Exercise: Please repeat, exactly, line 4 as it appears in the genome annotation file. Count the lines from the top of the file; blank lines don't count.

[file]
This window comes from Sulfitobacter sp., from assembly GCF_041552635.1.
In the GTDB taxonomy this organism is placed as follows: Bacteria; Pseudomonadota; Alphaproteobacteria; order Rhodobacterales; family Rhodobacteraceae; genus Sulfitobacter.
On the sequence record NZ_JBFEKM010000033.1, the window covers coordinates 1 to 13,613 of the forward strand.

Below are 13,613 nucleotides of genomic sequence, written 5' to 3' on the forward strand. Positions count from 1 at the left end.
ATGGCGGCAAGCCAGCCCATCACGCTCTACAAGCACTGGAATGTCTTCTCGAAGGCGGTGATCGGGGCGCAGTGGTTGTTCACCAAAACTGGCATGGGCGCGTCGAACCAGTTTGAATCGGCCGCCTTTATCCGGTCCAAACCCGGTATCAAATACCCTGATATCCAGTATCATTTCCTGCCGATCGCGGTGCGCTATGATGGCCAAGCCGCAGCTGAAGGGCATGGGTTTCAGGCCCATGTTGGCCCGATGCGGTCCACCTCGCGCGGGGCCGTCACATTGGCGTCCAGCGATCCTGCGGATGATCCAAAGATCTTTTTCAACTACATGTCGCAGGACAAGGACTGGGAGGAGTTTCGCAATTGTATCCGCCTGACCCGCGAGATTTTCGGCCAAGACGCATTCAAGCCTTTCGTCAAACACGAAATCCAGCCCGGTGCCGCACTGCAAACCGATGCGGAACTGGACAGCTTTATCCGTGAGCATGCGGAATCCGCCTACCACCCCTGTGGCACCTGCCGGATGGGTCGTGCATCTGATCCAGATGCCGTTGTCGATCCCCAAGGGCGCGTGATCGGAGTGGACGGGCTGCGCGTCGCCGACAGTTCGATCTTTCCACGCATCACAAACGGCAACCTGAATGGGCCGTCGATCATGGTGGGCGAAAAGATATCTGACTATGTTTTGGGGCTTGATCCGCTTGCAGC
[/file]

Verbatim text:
Below are 13,613 nucleotides of genomic sequence, written 5' to 3' on the forward strand. Positions count from 1 at the left end.